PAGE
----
COVID-19 forced schools across the country as of last spring to engage in remote, online-instruction.
Next week, Prescott Unified School District will expand on its hybrid model by adding two days a week of on-campus instruction for its three elementary schools, followed soon after with three days a week for its fifth and sixth graders, middle school and high school.
On the outside of the Coalition for Compassion and Justice’s Madison Avenue shelter and “social justice center” is a big sign that reads, “Second Glance Thrift Shoppe” coming soon.
Mayer Fire Chief Mike McGhee earlier this month was granted a priceless gift – the embrace of a grateful husband thanking him for donating the kidney that saved his wife’s life one year ago.
The Prescott Valley Charter School in September was awarded the “I Am Leader” foundation grant of $27,000, renewable for up to five years, that will enable them to provide programs and services intended “to build character in both students and staff.”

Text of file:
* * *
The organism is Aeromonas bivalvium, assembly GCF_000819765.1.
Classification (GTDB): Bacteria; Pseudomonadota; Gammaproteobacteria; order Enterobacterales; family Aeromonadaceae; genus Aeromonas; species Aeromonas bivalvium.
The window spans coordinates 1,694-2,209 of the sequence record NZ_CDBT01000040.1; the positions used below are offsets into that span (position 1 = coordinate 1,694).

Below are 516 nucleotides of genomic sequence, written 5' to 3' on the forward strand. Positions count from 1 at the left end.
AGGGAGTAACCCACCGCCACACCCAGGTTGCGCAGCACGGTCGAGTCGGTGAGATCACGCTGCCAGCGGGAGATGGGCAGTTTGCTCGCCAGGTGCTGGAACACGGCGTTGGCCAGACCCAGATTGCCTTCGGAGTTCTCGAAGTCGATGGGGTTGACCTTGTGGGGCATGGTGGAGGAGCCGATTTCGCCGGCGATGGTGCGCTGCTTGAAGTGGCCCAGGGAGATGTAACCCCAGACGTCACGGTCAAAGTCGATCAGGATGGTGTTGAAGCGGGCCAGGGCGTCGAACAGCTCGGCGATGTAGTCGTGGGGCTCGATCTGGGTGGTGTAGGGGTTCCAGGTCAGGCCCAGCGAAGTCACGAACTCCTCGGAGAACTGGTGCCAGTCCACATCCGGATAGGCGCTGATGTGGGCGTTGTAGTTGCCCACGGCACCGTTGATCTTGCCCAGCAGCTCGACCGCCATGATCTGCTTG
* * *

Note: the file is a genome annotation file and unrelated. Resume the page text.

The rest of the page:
Prescott High School’s Half Century Club was forced due to COVID-19 to cancel its annual luncheon this spring that provides the money to support annual college scholarships to PHS Badgers.
The forecast for an early cold snap is prompting the Quad-City Interfaith Council to seek assistance so that the Salvation Army might be able to open its winter-only homeless shelter prior to Nov. 1.
Robin and Andy Andre are beloved members of the Mile High Middle School family in Prescott.
Vandals toppled two, six-foot tall statues representing Jesus and the Mother of Jesus outside Saint Germaine’s Catholic Church in Prescott Valley. The Mother Mary statute suffered several broken pieces, according to a news release from the Prescott Valley Police Department.
Two men who pretended to help a senior citizen who lives in the Prescott Country Club by offering to carry in his groceries Monday, Oct. 19, perpetuated a “brazen theft” of firearms and a safe with $1,000 cash, according to the Yavapai County Sheriff’s Office.